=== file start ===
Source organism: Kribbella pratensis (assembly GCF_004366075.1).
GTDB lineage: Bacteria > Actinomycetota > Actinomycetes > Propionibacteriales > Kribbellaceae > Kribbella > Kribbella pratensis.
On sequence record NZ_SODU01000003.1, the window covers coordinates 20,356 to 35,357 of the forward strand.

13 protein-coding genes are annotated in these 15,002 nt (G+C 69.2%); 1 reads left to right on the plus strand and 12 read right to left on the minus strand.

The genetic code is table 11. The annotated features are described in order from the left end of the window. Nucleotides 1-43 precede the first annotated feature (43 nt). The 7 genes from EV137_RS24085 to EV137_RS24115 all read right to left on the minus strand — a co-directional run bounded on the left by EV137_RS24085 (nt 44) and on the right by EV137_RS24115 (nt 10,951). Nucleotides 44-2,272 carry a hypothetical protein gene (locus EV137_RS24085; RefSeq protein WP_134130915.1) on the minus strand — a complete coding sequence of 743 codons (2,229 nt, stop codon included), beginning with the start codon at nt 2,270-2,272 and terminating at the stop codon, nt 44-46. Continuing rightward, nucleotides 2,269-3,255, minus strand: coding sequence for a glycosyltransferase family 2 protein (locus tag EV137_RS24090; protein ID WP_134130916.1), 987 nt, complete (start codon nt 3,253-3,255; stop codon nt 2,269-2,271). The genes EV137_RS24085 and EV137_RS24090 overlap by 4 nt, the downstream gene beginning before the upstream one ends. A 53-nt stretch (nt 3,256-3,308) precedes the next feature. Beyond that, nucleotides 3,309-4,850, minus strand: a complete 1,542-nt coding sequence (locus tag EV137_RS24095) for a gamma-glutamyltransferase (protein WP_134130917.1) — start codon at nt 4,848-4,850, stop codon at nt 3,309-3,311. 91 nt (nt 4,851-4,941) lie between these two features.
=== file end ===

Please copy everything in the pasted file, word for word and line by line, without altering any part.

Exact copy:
Source organism: Kribbella pratensis (assembly GCF_004366075.1).
GTDB lineage: Bacteria > Actinomycetota > Actinomycetes > Propionibacteriales > Kribbellaceae > Kribbella > Kribbella pratensis.
On sequence record NZ_SODU01000003.1, the window covers coordinates 20,356 to 35,357 of the forward strand.

13 protein-coding genes are annotated in these 15,002 nt (G+C 69.2%); 1 reads left to right on the plus strand and 12 read right to left on the minus strand.

The genetic code is table 11. The annotated features are described in order from the left end of the window. Nucleotides 1-43 precede the first annotated feature (43 nt). The 7 genes from EV137_RS24085 to EV137_RS24115 all read right to left on the minus strand — a co-directional run bounded on the left by EV137_RS24085 (nt 44) and on the right by EV137_RS24115 (nt 10,951). Nucleotides 44-2,272 carry a hypothetical protein gene (locus EV137_RS24085; RefSeq protein WP_134130915.1) on the minus strand — a complete coding sequence of 743 codons (2,229 nt, stop codon included), beginning with the start codon at nt 2,270-2,272 and terminating at the stop codon, nt 44-46. Continuing rightward, nucleotides 2,269-3,255, minus strand: coding sequence for a glycosyltransferase family 2 protein (locus tag EV137_RS24090; protein ID WP_134130916.1), 987 nt, complete (start codon nt 3,253-3,255; stop codon nt 2,269-2,271). The genes EV137_RS24085 and EV137_RS24090 overlap by 4 nt, the downstream gene beginning before the upstream one ends. A 53-nt stretch (nt 3,256-3,308) precedes the next feature. Beyond that, nucleotides 3,309-4,850, minus strand: a complete 1,542-nt coding sequence (locus tag EV137_RS24095) for a gamma-glutamyltransferase (protein WP_134130917.1) — start codon at nt 4,848-4,850, stop codon at nt 3,309-3,311. 91 nt (nt 4,851-4,941) lie between these two features.